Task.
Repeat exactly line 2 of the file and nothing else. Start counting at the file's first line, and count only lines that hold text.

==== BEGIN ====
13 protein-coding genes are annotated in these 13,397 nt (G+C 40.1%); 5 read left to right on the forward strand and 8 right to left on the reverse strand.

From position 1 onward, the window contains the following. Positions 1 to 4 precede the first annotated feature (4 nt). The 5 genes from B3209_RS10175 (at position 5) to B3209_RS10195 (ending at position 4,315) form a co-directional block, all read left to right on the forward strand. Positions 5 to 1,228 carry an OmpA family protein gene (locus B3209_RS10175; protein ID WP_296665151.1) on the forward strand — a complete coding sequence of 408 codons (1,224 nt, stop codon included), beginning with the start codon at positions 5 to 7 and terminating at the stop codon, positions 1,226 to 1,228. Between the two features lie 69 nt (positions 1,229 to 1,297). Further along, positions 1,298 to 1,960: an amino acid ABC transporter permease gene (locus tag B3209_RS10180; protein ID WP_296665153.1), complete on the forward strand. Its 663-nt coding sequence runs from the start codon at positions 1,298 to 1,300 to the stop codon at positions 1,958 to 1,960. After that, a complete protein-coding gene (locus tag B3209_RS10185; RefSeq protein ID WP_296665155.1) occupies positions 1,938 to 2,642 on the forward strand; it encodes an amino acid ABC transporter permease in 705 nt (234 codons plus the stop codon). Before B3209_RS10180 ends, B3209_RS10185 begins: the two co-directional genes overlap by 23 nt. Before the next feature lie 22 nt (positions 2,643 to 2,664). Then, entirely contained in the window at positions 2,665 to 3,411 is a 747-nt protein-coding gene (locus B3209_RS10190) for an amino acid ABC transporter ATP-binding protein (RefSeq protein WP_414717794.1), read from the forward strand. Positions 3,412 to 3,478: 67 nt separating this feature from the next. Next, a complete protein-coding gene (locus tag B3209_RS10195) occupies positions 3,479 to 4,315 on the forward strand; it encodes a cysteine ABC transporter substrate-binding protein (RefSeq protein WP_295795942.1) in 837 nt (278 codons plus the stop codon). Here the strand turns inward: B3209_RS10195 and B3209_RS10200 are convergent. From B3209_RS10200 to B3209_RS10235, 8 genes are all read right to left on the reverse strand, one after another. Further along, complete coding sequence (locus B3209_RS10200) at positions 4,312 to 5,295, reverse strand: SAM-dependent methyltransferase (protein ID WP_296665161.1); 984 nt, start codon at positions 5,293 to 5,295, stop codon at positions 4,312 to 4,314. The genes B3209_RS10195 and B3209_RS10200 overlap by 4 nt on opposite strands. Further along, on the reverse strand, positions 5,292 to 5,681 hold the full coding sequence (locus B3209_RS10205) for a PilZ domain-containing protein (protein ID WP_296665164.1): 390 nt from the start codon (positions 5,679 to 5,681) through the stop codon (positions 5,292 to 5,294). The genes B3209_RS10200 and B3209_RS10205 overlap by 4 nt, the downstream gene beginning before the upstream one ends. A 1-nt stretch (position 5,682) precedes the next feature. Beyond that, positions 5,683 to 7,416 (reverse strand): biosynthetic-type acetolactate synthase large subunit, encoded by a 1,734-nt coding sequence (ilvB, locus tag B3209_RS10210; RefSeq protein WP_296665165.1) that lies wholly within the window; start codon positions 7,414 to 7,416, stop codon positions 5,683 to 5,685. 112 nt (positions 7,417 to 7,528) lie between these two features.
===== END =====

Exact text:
From position 1 onward, the window contains the following. Positions 1 to 4 precede the first annotated feature (4 nt). The 5 genes from B3209_RS10175 (at position 5) to B3209_RS10195 (ending at position 4,315) form a co-directional block, all read left to right on the forward strand. Positions 5 to 1,228 carry an OmpA family protein gene (locus B3209_RS10175; protein ID WP_296665151.1) on the forward strand — a complete coding sequence of 408 codons (1,224 nt, stop codon included), beginning with the start codon at positions 5 to 7 and terminating at the stop codon, positions 1,226 to 1,228. Between the two features lie 69 nt (positions 1,229 to 1,297). Further along, positions 1,298 to 1,960: an amino acid ABC transporter permease gene (locus tag B3209_RS10180; protein ID WP_296665153.1), complete on the forward strand. Its 663-nt coding sequence runs from the start codon at positions 1,298 to 1,300 to the stop codon at positions 1,958 to 1,960. After that, a complete protein-coding gene (locus tag B3209_RS10185; RefSeq protein ID WP_296665155.1) occupies positions 1,938 to 2,642 on the forward strand; it encodes an amino acid ABC transporter permease in 705 nt (234 codons plus the stop codon). Before B3209_RS10180 ends, B3209_RS10185 begins: the two co-directional genes overlap by 23 nt. Before the next feature lie 22 nt (positions 2,643 to 2,664). Then, entirely contained in the window at positions 2,665 to 3,411 is a 747-nt protein-coding gene (locus B3209_RS10190) for an amino acid ABC transporter ATP-binding protein (RefSeq protein WP_414717794.1), read from the forward strand. Positions 3,412 to 3,478: 67 nt separating this feature from the next. Next, a complete protein-coding gene (locus tag B3209_RS10195) occupies positions 3,479 to 4,315 on the forward strand; it encodes a cysteine ABC transporter substrate-binding protein (RefSeq protein WP_295795942.1) in 837 nt (278 codons plus the stop codon). Here the strand turns inward: B3209_RS10195 and B3209_RS10200 are convergent. From B3209_RS10200 to B3209_RS10235, 8 genes are all read right to left on the reverse strand, one after another. Further along, complete coding sequence (locus B3209_RS10200) at positions 4,312 to 5,295, reverse strand: SAM-dependent methyltransferase (protein ID WP_296665161.1); 984 nt, start codon at positions 5,293 to 5,295, stop codon at positions 4,312 to 4,314. The genes B3209_RS10195 and B3209_RS10200 overlap by 4 nt on opposite strands. Further along, on the reverse strand, positions 5,292 to 5,681 hold the full coding sequence (locus B3209_RS10205) for a PilZ domain-containing protein (protein ID WP_296665164.1): 390 nt from the start codon (positions 5,679 to 5,681) through the stop codon (positions 5,292 to 5,294). The genes B3209_RS10200 and B3209_RS10205 overlap by 4 nt, the downstream gene beginning before the upstream one ends. A 1-nt stretch (position 5,682) precedes the next feature. Beyond that, positions 5,683 to 7,416 (reverse strand): biosynthetic-type acetolactate synthase large subunit, encoded by a 1,734-nt coding sequence (ilvB, locus tag B3209_RS10210; RefSeq protein WP_296665165.1) that lies wholly within the window; start codon positions 7,414 to 7,416, stop codon positions 5,683 to 5,685. 112 nt (positions 7,417 to 7,528) lie between these two features.